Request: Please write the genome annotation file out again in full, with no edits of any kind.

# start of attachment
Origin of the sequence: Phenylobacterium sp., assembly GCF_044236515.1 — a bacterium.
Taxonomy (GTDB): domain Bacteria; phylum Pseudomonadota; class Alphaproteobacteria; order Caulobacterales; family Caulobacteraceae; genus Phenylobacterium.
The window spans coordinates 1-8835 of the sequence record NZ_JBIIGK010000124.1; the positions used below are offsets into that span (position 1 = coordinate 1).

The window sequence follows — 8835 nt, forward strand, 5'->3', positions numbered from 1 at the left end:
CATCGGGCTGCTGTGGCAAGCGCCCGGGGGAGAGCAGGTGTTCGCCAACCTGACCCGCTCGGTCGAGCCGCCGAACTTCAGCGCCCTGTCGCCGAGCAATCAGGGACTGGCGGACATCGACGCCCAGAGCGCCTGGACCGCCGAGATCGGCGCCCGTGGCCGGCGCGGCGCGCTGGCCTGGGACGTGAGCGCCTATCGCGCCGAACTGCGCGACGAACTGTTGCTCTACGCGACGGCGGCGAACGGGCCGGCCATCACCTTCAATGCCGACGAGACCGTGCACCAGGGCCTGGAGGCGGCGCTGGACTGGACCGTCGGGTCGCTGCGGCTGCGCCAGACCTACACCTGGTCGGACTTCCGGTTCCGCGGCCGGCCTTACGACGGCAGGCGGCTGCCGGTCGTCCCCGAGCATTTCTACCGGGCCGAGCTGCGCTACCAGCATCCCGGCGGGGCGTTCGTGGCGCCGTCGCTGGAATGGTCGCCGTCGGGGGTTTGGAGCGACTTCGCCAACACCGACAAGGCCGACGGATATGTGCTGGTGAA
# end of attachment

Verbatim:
Origin of the sequence: Phenylobacterium sp., assembly GCF_044236515.1 — a bacterium.
Taxonomy (GTDB): domain Bacteria; phylum Pseudomonadota; class Alphaproteobacteria; order Caulobacterales; family Caulobacteraceae; genus Phenylobacterium.
The window spans coordinates 1-8835 of the sequence record NZ_JBIIGK010000124.1; the positions used below are offsets into that span (position 1 = coordinate 1).

The window sequence follows — 8835 nt, forward strand, 5'->3', positions numbered from 1 at the left end:
CATCGGGCTGCTGTGGCAAGCGCCCGGGGGAGAGCAGGTGTTCGCCAACCTGACCCGCTCGGTCGAGCCGCCGAACTTCAGCGCCCTGTCGCCGAGCAATCAGGGACTGGCGGACATCGACGCCCAGAGCGCCTGGACCGCCGAGATCGGCGCCCGTGGCCGGCGCGGCGCGCTGGCCTGGGACGTGAGCGCCTATCGCGCCGAACTGCGCGACGAACTGTTGCTCTACGCGACGGCGGCGAACGGGCCGGCCATCACCTTCAATGCCGACGAGACCGTGCACCAGGGCCTGGAGGCGGCGCTGGACTGGACCGTCGGGTCGCTGCGGCTGCGCCAGACCTACACCTGGTCGGACTTCCGGTTCCGCGGCCGGCCTTACGACGGCAGGCGGCTGCCGGTCGTCCCCGAGCATTTCTACCGGGCCGAGCTGCGCTACCAGCATCCCGGCGGGGCGTTCGTGGCGCCGTCGCTGGAATGGTCGCCGTCGGGGGTTTGGAGCGACTTCGCCAACACCGACAAGGCCGACGGATATGTGCTGGTGAA